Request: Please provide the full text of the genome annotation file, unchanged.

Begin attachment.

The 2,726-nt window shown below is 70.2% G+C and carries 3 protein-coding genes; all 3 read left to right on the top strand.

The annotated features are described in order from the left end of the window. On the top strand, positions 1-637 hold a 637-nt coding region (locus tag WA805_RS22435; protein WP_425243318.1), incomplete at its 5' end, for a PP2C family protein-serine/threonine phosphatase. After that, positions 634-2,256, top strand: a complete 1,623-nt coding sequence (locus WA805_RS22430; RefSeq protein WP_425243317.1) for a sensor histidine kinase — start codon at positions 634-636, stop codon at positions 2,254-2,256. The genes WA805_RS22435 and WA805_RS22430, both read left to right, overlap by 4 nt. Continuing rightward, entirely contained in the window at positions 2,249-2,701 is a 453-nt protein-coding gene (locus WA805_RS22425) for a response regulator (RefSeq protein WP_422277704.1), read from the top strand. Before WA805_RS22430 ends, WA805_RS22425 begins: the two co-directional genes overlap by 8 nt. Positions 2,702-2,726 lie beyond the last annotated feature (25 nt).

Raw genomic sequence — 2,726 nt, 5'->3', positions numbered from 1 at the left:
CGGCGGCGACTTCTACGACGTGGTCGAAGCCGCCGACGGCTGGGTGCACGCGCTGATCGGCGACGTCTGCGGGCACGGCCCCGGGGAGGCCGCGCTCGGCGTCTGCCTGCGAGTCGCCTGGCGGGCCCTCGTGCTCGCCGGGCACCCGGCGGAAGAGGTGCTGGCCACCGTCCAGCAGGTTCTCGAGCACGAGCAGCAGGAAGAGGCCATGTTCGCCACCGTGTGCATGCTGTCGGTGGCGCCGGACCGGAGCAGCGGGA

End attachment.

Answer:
The 2,726-nt window shown below is 70.2% G+C and carries 3 protein-coding genes; all 3 read left to right on the top strand.

The annotated features are described in order from the left end of the window. On the top strand, positions 1-637 hold a 637-nt coding region (locus tag WA805_RS22435; protein WP_425243318.1), incomplete at its 5' end, for a PP2C family protein-serine/threonine phosphatase. After that, positions 634-2,256, top strand: a complete 1,623-nt coding sequence (locus WA805_RS22430; RefSeq protein WP_425243317.1) for a sensor histidine kinase — start codon at positions 634-636, stop codon at positions 2,254-2,256. The genes WA805_RS22435 and WA805_RS22430, both read left to right, overlap by 4 nt. Continuing rightward, entirely contained in the window at positions 2,249-2,701 is a 453-nt protein-coding gene (locus WA805_RS22425) for a response regulator (RefSeq protein WP_422277704.1), read from the top strand. Before WA805_RS22430 ends, WA805_RS22425 begins: the two co-directional genes overlap by 8 nt. Positions 2,702-2,726 lie beyond the last annotated feature (25 nt).

Raw genomic sequence — 2,726 nt, 5'->3', positions numbered from 1 at the left:
CGGCGGCGACTTCTACGACGTGGTCGAAGCCGCCGACGGCTGGGTGCACGCGCTGATCGGCGACGTCTGCGGGCACGGCCCCGGGGAGGCCGCGCTCGGCGTCTGCCTGCGAGTCGCCTGGCGGGCCCTCGTGCTCGCCGGGCACCCGGCGGAAGAGGTGCTGGCCACCGTCCAGCAGGTTCTCGAGCACGAGCAGCAGGAAGAGGCCATGTTCGCCACCGTGTGCATGCTGTCGGTGGCGCCGGACCGGAGCAGCGGGA